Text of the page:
WASHINGTON – Al Sami cheered and fellow hunger strikers danced on the sidewalk in front of the French embassy Wednesday,celebrating the expected release of an Iranian opposition leader from French custody.
The 50-year-old Denver man,who consumed nothing but water and iced tea for a week,was part of a group of Iranians and Iranian-Americans who kept an around-the-clock vigil calling for the release of Maryam Rajavi,an Iranian opposition leader who had been in French custody since June 17.
A French court ordered Rajavi's release on bail Wednesday.
Rajavi is the president-elect of the National Conference of Resistance in Iran,a political organization encompassing several groups that oppose Iran's clerical government. One of those groups is the People's Mujahedeen,which is listed as a terrorist organization by the European Union as well as the U.S. State Department.
French police raided the Mujahedeen's offices in Auvers-sur-Oise June 17 and detained more than 150 Iranian exiles. Eleven were imprisoned on terrorism-related charges,but French courts have since ordered them to be released. Two,including Rajavi,must post bail.
Sami's daughter,Azadeh,23,a student at the University of Colorado Health Sciences Center,also participated in the protest but did not go on hunger strike.
“It's just an overwhelming feeling of happiness,” Azadeh Sami said after the announcement Wednesday. “This is proof that good always prevails over evil.”
Azadeh,who is working toward a master's degree in public health,put her thesis aside to come to Washington following a few protests in Denver. Her father left behind his job as an engineer.
“When you see this happen to the only hope for your people and your country,practically nothing else is important,” Al Sami said outside the embassy Tuesday,wearing a sign that designated him as one of 12 protesters on hunger strike there. He added that he had accumulated enough vacation days to keep his job,but he would have come to protest even if it meant losing it.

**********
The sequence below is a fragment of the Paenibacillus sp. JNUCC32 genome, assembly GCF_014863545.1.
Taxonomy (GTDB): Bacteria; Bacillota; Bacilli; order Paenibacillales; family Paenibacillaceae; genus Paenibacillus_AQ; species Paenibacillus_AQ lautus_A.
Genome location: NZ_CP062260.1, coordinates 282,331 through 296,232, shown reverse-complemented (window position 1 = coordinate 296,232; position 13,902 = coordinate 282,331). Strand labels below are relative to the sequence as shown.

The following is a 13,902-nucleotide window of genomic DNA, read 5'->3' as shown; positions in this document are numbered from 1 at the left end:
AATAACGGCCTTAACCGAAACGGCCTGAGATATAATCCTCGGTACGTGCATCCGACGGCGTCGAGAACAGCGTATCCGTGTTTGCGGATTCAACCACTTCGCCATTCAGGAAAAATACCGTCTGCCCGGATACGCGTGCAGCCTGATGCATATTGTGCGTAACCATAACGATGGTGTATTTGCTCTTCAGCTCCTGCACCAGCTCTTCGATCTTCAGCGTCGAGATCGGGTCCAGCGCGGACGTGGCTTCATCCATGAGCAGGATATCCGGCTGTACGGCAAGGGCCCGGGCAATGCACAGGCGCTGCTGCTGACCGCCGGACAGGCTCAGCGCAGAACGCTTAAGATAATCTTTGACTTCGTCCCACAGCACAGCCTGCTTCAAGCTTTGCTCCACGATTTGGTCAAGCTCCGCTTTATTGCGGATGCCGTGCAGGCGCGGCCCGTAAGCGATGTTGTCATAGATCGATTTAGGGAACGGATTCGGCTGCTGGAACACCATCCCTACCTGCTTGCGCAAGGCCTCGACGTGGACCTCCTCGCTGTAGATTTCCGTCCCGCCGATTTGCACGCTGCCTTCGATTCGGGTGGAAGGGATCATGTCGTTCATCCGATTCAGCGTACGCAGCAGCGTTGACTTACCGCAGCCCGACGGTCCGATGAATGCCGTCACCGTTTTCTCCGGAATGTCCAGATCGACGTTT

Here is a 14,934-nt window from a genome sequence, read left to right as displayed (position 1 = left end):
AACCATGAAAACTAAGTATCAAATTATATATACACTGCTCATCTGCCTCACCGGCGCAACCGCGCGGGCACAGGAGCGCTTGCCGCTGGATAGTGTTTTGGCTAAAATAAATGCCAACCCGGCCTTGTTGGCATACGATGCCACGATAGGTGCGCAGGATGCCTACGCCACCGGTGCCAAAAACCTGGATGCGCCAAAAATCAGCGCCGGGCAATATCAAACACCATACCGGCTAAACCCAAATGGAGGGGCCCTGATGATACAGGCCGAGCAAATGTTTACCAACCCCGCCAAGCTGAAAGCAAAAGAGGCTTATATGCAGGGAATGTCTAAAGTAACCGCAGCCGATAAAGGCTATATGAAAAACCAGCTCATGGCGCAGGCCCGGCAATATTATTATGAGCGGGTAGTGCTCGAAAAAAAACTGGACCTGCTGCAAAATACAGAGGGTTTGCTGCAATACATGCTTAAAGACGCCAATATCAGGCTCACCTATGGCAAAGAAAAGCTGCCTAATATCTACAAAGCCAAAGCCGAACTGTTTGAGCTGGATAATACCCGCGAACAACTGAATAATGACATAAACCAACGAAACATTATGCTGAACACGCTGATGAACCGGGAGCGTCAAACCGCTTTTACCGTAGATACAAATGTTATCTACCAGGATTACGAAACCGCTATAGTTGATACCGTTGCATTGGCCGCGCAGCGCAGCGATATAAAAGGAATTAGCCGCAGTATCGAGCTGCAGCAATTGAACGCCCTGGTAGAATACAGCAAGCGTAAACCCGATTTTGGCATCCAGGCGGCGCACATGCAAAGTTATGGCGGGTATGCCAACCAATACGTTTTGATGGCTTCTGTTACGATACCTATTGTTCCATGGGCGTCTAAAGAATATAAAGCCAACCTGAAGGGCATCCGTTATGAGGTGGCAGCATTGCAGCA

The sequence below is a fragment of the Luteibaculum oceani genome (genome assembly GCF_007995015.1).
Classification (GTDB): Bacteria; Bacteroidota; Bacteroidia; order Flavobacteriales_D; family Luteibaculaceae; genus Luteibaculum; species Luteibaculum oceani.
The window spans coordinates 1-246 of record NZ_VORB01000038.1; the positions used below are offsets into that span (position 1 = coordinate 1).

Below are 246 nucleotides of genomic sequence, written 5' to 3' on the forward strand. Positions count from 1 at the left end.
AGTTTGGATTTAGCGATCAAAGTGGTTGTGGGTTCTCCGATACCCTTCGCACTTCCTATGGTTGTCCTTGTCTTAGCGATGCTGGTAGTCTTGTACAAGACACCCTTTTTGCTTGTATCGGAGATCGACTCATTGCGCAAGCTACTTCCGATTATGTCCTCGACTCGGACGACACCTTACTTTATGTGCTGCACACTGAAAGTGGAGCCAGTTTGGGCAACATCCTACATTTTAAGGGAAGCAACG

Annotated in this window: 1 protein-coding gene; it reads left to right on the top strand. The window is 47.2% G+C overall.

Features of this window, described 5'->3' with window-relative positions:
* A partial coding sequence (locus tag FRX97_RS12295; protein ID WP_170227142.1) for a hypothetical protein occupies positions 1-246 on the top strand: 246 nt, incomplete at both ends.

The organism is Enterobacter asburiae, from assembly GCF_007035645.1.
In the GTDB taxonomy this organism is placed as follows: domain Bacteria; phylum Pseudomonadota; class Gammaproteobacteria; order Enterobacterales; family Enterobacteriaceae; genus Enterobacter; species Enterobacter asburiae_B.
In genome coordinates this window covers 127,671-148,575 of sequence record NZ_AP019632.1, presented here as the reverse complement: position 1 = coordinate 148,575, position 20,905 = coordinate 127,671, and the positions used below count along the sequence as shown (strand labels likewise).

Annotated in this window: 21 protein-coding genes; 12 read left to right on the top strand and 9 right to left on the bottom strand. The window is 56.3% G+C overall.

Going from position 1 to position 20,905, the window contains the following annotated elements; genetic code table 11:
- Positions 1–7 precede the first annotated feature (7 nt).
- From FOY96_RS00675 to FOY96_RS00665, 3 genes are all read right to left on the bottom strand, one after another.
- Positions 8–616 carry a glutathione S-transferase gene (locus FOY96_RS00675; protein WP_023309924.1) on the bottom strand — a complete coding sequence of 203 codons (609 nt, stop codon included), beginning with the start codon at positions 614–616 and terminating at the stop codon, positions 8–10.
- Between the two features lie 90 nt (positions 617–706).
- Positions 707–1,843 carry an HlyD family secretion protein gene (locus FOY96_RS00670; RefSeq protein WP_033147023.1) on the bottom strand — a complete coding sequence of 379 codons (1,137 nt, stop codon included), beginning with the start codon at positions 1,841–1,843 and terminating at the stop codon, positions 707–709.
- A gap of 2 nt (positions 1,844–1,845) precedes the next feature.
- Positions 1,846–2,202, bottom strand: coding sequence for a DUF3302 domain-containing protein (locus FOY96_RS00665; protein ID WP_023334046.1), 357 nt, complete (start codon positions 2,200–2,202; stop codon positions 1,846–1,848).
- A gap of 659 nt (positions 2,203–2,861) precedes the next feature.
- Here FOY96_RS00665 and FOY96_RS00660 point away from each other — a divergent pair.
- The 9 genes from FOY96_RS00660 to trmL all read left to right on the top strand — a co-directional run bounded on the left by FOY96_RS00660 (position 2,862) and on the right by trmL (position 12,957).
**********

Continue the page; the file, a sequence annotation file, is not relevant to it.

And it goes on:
If French courts had not ordered Rajavi's release Wednesday,he planned to continue protesting in Paris. “We may have to fly to France from here,” he said shortly before the announcement.
Al Sami came to the United States as a student in the 1970s and decided not to return to Iran after the fall of the shah.
“It's not a place for a human being to live,” he said,citing the public hangings and torture carried out by the Iranian government. He said his relatives still in Iran wish they could leave the country.
The group protesting outside the embassy ranged from 15 to 35 people on weekdays,with more coming on the weekend.
Embassy spokeswoman Agnes von der Muhll said the protest was not large enough to cause problems for the embassy. She said the French government is working with U.S. counterparts to fight terror.
“The People's Mujahedeen are for sure opponents of the regime,but they are not a democratic opposition,” von der Muhll said.
Several demonstrators said the Mujahedeen is a resistance movement,not a terrorist organization.
Azadeh Sami frequently took up the bullhorn to lead the group in chants such as “Shame on French government! They are mullah supporters!”
Many of the protesters said they had lost family members to the Iranian government.
Zahra Amanpour,23,a student at San Francisco State University,said her father was captured and killed in Iran in the 1980s while researching for a book about a political prisoner.
Rep. Tom Tancredo,R-Colo.,was one of several U.S. congressmen who released a statement in June questioning France's actions.
“These people sought asylum in France to speak out against the Iranian terrorist regime and its nuclear capabilities,” he said in the statement. “I urge the French not to deport these individuals. The United States will not stand idly by while their lives are at stake.”